ReplyDelete
  27. This is simply gorgeous - I love the bright thread of colour and love that runs through each stanza. It reads as a most genuine declaration of love.

    ReplyDelete
  28. Ah Gay....you get it.

    Tanka confines....the pattern and limit of syllables, has a reason. It's like a piece of sushi....not a big, roiling stew!

    I think tanka is especially a challenge to us Westerners...we are loquacious, big striding, we have mountains and praries to climb and explore, and all this 'room' is reflected in our general poetry. Now comes the restrictions of tanka and we chaff at the bit.

    But you don't. You take these confines and make beautiful and evocative poetry. These yellow poems are about as fine a group of tanka as I have seen in modern poets. Each one would stand on its own, actually, but here we have a grouping that tells a lovely and haunting story.

    Generally tanka is introspective, but these Somon pieces (in the Man'yoshu) are declarative, much more open. I think you have achieved a delicacy with your yellow ones that harkens back to the classical form, yet is a modern and satisfying as we can get today.

    Excellent, and thank you again, Gay, for all that you do here....and there.

    Poetry must breathe, and yours does.

    Lady Nyo

    ReplyDelete
  29. Like strings of sunflower chains. One of many beautiful and lasting images. Them all I love. Thank you for introducting this style. A great example you have given.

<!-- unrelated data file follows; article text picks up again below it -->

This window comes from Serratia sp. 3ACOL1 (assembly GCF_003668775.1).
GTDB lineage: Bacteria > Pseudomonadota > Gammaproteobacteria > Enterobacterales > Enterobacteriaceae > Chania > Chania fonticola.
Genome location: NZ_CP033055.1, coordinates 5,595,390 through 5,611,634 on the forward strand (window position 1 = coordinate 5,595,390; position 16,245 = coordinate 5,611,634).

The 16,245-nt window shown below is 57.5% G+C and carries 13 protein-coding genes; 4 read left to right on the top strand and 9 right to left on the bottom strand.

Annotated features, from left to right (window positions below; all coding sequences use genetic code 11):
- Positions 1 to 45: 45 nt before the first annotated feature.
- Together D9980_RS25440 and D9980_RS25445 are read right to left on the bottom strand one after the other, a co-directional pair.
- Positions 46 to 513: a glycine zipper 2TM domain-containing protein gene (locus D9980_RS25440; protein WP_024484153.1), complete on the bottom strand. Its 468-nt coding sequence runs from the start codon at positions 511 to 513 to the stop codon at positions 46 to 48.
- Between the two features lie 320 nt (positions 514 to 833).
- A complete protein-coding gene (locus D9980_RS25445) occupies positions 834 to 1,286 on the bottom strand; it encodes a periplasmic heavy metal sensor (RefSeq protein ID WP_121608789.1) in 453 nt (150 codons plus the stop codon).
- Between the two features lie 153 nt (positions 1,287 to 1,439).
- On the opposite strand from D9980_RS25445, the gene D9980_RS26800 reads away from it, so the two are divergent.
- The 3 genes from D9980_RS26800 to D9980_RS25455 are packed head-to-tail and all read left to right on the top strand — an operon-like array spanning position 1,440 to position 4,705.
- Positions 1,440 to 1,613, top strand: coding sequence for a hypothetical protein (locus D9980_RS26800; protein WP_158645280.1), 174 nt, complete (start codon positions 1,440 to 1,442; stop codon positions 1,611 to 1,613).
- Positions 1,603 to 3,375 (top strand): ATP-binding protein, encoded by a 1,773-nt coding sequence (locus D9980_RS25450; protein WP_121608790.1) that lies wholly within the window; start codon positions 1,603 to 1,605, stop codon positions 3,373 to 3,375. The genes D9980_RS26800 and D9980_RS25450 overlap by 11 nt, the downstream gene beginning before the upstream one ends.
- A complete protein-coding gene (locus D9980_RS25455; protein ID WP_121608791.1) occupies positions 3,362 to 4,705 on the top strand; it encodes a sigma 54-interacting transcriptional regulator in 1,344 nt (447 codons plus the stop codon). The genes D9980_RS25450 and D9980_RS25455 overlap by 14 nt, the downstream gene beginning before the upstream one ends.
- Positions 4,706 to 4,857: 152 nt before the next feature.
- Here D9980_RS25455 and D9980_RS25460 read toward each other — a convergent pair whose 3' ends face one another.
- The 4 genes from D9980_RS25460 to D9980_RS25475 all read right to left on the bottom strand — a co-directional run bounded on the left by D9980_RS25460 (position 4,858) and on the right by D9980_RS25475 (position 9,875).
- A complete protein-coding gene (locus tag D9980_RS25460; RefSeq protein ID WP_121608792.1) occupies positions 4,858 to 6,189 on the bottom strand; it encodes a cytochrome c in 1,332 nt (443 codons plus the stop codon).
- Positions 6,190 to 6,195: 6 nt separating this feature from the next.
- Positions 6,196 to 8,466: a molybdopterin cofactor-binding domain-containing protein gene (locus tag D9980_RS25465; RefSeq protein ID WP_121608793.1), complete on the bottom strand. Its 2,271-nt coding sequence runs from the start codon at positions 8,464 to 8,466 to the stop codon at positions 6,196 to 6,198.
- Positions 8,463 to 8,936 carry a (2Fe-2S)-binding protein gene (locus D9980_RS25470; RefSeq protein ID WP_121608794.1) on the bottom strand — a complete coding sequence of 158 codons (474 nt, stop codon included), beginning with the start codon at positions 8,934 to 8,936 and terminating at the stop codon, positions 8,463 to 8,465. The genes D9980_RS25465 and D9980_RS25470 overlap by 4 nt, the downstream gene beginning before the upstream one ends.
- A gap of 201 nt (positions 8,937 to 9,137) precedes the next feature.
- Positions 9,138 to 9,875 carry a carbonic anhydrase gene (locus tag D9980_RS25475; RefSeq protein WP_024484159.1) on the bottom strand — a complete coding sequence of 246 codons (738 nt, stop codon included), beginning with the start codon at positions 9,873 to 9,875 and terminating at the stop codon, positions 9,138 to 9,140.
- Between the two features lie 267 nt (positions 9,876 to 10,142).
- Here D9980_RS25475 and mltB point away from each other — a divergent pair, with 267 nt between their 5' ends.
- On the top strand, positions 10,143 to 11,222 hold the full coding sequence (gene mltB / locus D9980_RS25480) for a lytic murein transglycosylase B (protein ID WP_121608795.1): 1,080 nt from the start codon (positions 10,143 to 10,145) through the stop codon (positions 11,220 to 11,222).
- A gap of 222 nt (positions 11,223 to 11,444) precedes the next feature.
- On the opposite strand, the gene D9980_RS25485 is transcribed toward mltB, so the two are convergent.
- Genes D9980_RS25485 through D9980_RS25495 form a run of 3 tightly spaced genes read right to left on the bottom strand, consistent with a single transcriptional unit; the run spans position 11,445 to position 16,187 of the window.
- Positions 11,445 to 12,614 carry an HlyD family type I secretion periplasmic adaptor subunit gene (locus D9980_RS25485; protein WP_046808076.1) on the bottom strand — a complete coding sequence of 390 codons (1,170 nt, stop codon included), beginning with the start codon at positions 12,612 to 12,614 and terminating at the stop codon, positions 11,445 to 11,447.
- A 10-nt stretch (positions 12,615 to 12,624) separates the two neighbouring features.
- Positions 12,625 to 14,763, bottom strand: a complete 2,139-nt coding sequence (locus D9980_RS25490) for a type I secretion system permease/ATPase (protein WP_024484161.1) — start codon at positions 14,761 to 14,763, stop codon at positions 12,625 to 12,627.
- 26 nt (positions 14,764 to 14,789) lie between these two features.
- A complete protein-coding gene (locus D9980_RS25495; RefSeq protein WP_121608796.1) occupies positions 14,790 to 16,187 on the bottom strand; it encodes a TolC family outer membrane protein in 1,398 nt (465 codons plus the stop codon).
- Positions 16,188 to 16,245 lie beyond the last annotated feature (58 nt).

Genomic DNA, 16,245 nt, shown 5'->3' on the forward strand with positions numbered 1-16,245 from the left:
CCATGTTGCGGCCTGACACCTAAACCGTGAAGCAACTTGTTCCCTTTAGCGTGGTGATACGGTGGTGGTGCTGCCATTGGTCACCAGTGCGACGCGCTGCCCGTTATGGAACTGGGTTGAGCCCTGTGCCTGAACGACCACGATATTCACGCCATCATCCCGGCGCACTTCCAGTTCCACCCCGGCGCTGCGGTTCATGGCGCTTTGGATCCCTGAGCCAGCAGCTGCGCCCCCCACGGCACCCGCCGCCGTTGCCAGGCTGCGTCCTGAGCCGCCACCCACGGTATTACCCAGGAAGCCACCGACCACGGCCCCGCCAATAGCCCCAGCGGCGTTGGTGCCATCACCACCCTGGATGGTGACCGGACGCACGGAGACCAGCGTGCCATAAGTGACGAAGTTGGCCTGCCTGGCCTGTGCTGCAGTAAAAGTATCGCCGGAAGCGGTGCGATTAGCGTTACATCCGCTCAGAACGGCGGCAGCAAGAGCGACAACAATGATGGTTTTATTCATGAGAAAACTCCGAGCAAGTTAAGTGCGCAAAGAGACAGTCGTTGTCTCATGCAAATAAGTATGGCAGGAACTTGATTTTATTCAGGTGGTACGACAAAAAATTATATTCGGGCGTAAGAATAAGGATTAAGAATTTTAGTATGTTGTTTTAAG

http://henryclemmons.wordpress.com/2011/11/04/toukon-the-fighting-spirit/

    ReplyDelete
  30. This is truly gorgeous writing. Delicate, yet earthy. A pleasure to read.

    ReplyDelete
  31. Kerry - Thank you for the comment - yes life is a thread of color and memory for me, I think.

    Jane it is a pleasure to have you host this illuminating article. I know you have more to say about this and other forms. Maybe again after Christmas? another article?

    Henry. Thank you for the compliment. I love how you are so faithful and each poem you write is so uniquely your own while incorporating the form or idea introduced.

    Mama Zen - Thank you too. You're writing is also getting better and your voice more pronounced with each of your new writes. I appreciate that and that you came and linked.

    ReplyDelete
  32. wonderfully written poem, Gay! i love the way you describe the little details with such playful passion and make them really come alive.

    ReplyDelete
  33. I really like this stanza:

    "Ribbons come untied;